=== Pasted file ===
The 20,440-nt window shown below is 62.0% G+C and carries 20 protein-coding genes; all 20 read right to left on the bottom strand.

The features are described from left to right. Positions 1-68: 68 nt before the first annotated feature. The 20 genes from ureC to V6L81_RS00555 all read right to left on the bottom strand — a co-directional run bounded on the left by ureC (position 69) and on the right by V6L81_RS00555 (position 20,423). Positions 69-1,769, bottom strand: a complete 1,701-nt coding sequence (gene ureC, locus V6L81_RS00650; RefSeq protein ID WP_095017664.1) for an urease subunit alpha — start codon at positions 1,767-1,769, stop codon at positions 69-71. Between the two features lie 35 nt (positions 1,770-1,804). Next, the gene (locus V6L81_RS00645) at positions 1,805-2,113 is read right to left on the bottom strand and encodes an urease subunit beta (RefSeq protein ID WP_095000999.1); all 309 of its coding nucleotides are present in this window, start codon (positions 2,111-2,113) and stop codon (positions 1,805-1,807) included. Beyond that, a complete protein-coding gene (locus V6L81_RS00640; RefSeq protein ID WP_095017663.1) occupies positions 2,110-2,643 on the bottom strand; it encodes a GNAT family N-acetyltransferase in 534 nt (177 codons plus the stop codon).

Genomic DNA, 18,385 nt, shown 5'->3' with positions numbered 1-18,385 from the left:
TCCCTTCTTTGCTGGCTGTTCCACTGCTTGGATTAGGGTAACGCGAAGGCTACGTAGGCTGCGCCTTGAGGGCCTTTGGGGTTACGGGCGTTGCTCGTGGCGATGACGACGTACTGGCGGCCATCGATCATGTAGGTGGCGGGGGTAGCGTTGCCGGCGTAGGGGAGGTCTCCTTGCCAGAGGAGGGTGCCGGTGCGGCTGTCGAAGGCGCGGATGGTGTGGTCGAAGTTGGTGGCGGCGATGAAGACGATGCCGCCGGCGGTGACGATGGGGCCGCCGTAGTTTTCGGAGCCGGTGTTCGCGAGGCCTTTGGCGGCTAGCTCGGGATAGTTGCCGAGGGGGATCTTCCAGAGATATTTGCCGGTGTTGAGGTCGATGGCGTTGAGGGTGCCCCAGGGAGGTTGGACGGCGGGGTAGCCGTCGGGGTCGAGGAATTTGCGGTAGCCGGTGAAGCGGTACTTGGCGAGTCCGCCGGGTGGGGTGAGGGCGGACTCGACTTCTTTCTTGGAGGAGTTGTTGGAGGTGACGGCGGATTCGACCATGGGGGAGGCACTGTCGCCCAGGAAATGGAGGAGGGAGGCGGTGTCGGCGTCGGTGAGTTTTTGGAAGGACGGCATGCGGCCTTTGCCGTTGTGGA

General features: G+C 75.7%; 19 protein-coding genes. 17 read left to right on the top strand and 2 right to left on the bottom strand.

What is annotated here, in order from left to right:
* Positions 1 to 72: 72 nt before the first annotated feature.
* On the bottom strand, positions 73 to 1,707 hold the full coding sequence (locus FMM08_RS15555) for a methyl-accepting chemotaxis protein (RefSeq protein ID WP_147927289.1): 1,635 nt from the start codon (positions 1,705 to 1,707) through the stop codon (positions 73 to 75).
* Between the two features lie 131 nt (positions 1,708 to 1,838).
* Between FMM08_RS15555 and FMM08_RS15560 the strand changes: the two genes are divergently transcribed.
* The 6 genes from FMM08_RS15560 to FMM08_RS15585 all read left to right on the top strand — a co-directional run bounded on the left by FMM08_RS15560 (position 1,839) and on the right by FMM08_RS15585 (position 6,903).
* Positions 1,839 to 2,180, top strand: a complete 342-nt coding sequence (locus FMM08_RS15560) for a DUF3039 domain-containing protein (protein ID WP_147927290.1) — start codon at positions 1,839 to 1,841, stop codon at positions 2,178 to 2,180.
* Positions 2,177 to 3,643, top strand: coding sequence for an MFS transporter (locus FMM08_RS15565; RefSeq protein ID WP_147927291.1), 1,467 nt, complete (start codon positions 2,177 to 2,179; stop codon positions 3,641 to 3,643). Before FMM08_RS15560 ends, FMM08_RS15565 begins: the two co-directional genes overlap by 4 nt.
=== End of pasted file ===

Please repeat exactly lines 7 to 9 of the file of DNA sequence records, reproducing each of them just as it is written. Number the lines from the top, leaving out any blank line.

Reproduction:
* Positions 1 to 72: 72 nt before the first annotated feature.
* On the bottom strand, positions 73 to 1,707 hold the full coding sequence (locus FMM08_RS15555) for a methyl-accepting chemotaxis protein (RefSeq protein ID WP_147927289.1): 1,635 nt from the start codon (positions 1,705 to 1,707) through the stop codon (positions 73 to 75).
* Between the two features lie 131 nt (positions 1,708 to 1,838).